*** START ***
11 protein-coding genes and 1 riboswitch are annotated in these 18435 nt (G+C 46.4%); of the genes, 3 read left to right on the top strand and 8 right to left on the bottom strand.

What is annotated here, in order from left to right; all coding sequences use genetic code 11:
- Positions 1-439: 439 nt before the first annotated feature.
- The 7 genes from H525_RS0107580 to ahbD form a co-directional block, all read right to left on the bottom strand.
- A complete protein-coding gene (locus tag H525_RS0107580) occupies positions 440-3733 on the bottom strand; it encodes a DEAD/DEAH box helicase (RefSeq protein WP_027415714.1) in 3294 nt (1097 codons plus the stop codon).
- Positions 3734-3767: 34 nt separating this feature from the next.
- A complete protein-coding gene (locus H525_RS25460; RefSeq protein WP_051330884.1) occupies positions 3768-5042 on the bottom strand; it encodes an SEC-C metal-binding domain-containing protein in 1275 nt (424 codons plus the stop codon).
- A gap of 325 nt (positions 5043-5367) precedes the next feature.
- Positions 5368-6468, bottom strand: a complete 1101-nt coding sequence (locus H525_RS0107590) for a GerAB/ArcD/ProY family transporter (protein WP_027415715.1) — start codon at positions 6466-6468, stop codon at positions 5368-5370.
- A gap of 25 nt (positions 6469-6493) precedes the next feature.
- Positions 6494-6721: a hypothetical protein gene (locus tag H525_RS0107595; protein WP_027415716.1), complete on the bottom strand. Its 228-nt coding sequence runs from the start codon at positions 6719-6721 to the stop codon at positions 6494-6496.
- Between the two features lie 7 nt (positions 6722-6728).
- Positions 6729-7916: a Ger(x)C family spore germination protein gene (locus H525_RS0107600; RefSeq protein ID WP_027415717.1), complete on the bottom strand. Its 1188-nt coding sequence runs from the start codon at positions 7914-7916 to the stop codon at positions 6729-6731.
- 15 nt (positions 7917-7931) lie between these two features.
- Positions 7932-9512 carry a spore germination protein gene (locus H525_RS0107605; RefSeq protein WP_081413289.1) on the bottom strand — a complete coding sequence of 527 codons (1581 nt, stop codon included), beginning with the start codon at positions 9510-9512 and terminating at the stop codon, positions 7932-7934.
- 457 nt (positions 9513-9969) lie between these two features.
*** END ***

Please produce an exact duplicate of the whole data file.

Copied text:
11 protein-coding genes and 1 riboswitch are annotated in these 18435 nt (G+C 46.4%); of the genes, 3 read left to right on the top strand and 8 right to left on the bottom strand.

What is annotated here, in order from left to right; all coding sequences use genetic code 11:
- Positions 1-439: 439 nt before the first annotated feature.
- The 7 genes from H525_RS0107580 to ahbD form a co-directional block, all read right to left on the bottom strand.
- A complete protein-coding gene (locus tag H525_RS0107580) occupies positions 440-3733 on the bottom strand; it encodes a DEAD/DEAH box helicase (RefSeq protein WP_027415714.1) in 3294 nt (1097 codons plus the stop codon).
- Positions 3734-3767: 34 nt separating this feature from the next.
- A complete protein-coding gene (locus H525_RS25460; RefSeq protein WP_051330884.1) occupies positions 3768-5042 on the bottom strand; it encodes an SEC-C metal-binding domain-containing protein in 1275 nt (424 codons plus the stop codon).
- A gap of 325 nt (positions 5043-5367) precedes the next feature.
- Positions 5368-6468, bottom strand: a complete 1101-nt coding sequence (locus H525_RS0107590) for a GerAB/ArcD/ProY family transporter (protein WP_027415715.1) — start codon at positions 6466-6468, stop codon at positions 5368-5370.
- A gap of 25 nt (positions 6469-6493) precedes the next feature.
- Positions 6494-6721: a hypothetical protein gene (locus tag H525_RS0107595; protein WP_027415716.1), complete on the bottom strand. Its 228-nt coding sequence runs from the start codon at positions 6719-6721 to the stop codon at positions 6494-6496.
- Between the two features lie 7 nt (positions 6722-6728).
- Positions 6729-7916: a Ger(x)C family spore germination protein gene (locus H525_RS0107600; RefSeq protein ID WP_027415717.1), complete on the bottom strand. Its 1188-nt coding sequence runs from the start codon at positions 7914-7916 to the stop codon at positions 6729-6731.
- 15 nt (positions 7917-7931) lie between these two features.
- Positions 7932-9512 carry a spore germination protein gene (locus H525_RS0107605; RefSeq protein WP_081413289.1) on the bottom strand — a complete coding sequence of 527 codons (1581 nt, stop codon included), beginning with the start codon at positions 9510-9512 and terminating at the stop codon, positions 7932-7934.
- 457 nt (positions 9513-9969) lie between these two features.